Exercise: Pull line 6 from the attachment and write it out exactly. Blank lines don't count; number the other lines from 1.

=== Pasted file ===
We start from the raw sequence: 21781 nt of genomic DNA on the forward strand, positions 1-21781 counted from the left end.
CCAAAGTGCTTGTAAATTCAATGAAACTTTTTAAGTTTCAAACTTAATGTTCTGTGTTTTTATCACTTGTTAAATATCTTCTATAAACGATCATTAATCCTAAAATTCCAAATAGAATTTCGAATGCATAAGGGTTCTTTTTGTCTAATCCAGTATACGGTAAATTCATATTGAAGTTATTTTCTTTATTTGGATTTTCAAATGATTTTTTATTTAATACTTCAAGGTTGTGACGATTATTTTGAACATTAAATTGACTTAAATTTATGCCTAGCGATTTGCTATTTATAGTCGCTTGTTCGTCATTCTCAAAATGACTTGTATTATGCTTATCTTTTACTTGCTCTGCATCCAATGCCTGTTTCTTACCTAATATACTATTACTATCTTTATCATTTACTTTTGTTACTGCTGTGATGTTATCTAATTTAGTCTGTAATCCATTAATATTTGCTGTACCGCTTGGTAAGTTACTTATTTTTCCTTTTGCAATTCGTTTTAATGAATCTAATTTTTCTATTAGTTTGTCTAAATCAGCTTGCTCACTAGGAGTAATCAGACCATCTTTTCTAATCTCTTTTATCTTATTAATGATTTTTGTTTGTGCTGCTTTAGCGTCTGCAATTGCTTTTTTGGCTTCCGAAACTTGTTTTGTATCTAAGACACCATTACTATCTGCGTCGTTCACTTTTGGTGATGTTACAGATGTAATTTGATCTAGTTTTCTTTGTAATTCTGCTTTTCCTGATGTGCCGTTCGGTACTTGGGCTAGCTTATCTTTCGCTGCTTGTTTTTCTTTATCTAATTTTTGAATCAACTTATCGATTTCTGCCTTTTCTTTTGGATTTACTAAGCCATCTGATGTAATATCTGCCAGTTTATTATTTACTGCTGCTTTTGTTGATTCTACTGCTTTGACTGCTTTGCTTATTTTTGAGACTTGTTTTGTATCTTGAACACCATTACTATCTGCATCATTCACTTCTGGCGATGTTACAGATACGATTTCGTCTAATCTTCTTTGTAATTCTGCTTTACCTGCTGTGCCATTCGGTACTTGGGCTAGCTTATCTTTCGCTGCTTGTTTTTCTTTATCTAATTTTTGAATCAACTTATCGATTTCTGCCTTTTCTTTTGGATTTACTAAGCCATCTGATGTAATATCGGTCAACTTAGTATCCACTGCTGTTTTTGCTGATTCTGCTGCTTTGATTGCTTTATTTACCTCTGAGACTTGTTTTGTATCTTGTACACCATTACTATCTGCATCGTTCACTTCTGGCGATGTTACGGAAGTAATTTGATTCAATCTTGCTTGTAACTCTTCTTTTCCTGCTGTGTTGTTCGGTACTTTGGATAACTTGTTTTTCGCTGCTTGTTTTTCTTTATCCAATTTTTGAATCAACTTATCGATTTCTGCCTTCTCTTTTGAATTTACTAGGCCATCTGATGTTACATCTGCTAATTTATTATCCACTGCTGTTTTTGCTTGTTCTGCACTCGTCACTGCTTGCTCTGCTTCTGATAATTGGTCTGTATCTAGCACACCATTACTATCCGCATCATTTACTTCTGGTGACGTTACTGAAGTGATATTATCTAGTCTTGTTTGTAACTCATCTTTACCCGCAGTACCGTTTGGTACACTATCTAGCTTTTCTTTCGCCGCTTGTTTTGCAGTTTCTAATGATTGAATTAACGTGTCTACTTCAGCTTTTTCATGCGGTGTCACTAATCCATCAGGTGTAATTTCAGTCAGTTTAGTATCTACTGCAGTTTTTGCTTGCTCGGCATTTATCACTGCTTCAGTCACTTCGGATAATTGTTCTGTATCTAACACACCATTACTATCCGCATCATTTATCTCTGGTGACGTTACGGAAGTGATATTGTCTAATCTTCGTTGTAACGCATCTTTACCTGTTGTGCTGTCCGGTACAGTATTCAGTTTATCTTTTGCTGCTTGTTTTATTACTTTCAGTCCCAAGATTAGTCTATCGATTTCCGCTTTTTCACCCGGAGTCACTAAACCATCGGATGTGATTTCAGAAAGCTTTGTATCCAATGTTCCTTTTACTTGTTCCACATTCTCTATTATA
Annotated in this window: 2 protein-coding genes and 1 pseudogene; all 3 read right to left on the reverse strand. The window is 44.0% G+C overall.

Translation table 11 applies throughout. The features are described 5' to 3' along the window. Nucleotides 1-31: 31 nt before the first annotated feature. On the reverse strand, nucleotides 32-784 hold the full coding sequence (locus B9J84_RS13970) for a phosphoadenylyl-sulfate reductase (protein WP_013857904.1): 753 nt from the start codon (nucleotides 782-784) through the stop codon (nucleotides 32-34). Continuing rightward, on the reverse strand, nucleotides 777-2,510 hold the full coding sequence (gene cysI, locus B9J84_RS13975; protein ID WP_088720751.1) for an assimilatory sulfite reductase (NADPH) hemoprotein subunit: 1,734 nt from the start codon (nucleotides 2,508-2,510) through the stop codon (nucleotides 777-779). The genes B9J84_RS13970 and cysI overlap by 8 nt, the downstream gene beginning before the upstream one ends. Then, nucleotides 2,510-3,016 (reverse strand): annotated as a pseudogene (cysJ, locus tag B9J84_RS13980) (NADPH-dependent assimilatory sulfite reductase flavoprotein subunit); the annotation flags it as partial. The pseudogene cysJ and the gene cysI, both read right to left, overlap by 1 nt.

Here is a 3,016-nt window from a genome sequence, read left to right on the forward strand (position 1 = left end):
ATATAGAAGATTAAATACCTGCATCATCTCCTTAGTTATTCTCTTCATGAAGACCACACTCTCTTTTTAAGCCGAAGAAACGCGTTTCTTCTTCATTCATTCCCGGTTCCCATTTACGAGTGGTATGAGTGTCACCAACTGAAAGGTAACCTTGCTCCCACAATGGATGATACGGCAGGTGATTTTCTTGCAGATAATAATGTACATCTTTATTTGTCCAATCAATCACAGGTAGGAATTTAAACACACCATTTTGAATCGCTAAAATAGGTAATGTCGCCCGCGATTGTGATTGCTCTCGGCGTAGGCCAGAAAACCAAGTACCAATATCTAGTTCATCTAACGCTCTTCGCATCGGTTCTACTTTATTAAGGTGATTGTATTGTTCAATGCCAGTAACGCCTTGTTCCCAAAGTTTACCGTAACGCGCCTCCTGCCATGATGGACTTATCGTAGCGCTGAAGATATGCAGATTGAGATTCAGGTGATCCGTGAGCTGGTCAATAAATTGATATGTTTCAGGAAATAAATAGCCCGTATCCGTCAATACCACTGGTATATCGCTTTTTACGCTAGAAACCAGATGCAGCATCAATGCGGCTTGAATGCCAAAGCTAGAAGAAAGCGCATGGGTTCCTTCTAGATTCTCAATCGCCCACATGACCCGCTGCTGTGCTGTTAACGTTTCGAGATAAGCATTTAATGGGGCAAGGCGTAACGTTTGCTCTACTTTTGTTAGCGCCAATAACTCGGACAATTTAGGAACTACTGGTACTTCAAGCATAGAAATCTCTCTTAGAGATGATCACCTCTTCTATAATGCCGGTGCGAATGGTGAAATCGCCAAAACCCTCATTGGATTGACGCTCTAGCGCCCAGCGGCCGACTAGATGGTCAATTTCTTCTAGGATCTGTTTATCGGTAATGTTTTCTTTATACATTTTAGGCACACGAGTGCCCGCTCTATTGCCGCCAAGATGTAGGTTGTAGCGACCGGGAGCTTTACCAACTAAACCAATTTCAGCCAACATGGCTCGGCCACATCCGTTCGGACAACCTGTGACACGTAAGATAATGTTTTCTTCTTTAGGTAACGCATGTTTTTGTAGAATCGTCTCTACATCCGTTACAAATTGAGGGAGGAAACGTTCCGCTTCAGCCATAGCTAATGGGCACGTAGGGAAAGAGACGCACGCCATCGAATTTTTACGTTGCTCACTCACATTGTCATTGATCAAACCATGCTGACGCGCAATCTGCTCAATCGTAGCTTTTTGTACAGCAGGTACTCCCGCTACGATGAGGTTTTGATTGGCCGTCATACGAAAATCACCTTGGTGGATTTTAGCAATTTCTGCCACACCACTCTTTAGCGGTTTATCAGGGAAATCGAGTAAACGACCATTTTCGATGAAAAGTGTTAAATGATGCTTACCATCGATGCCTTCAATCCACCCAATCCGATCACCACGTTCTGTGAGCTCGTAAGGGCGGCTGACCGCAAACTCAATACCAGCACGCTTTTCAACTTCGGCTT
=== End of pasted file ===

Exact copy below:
ATATAGAAGATTAAATACCTGCATCATCTCCTTAGTTATTCTCTTCATGAAGACCACACTCTCTTTTTAAGCCGAAGAAACGCGTTTCTTCTTCATTCATTCCCGGTTCCCATTTACGAGTGGTATGAGTGTCACCAACTGAAAGGTAACCTTGCTCCCACAATGGATGATACGGCAGGTGATTTTCTTGCAGATAATAATGTACATCTTTATTTGTCCAATCAATCACAGGTAGGAATTTAAACACACCATTTTGAATCGCTAAAATAGGTAATGTCGCCCGCGATTGTGATTGCTCTCGGCGTAGGCCAGAAAACCAAGTACCAATATCTAGTTCATCTAACGCTCTTCGCATCGGTTCTACTTTATTAAGGTGATTGTATTGTTCAATGCCAGTAACGCCTTGTTCCCAAAGTTTACCGTAACGCGCCTCCTGCCATGATGGACTTATCGTAGCGCTGAAGATATGCAGATTGAGATTCAGGTGATCCGTGAGCTGGTCAATAAATTGATATGTTTCAGGAAATAAATAGCCCGTATCCGTCAATACCACTGGTATATCGCTTTTTACGCTAGAAACCAGATGCAGCATCAATGCGGCTTGAATGCCAAAGCTAGAAGAAAGCGCATGGGTTCCTTCTAGATTCTCAATCGCCCACATGACCCGCTGCTGTGCTGTTAACGTTTCGAGATAAGCATTTAATGGGGCAAGGCGTAACGTTTGCTCTACTTTTGTTAGCGCCAATAACTCGGACAATTTAGGAACTACTGGTACTTCAAGCATAGAAATCTCTCTTAGAGATGATCACCTCTTCTATAATGCCGGTGCGAATGGTGAAATCGCCAAAACCCTCATTGGATTGACGCTCTAGCGCCCAGCGGCCGACTAGATGGTCAATTTCTTCTAGGATCTGTTTATCGGTAATGTTTTCTTTATACATTTTAGGCACACGAGTGCCCGCTCTATTGCCGCCAAGATGTAGGTTGTAGCGACCGGGAGCTTTACCAACTAAACCAATTTCAGCCAACATGGCTCGGCCACATCCGTTCGGACAACCTGTGACACGTAAGATAATGTTTTCTTCTTTAGGTAACGCATGTTTTTGTAGAATCGTCTCTACATCCGTTACAAATTGAGGGAGGAAACGTTCCGCTTCAGCCATAGCTAATGGGCACGTAGGGAAAGAGACGCACGCCATCGAATTTTTACGTTGCTCACTCACATTGTCATTGATCAAACCATGCTGACGCGCAATCTGCTCAATCGTAGCTTTTTGTACAGCAGGTACTCCCGCTACGATGAGGTTTTGATTGGCCGTCATACGAAAATCACCTTGGTGGATTTTAGCAATTTCTGCCACACCACTCTTTAGCGGTTTATCAGGGAAATCGAGTAAACGACCATTTTCGATGAAAAGTGTTAAATGATGCTTACCATCGATGCCTTCAATCCACCCAATCCGATCACCACGTTCTGTGAGCTCGTAAGGGCGGCTGACCGCAAACTCAATACCAGCACGCTTTTCAACTTCGGCTT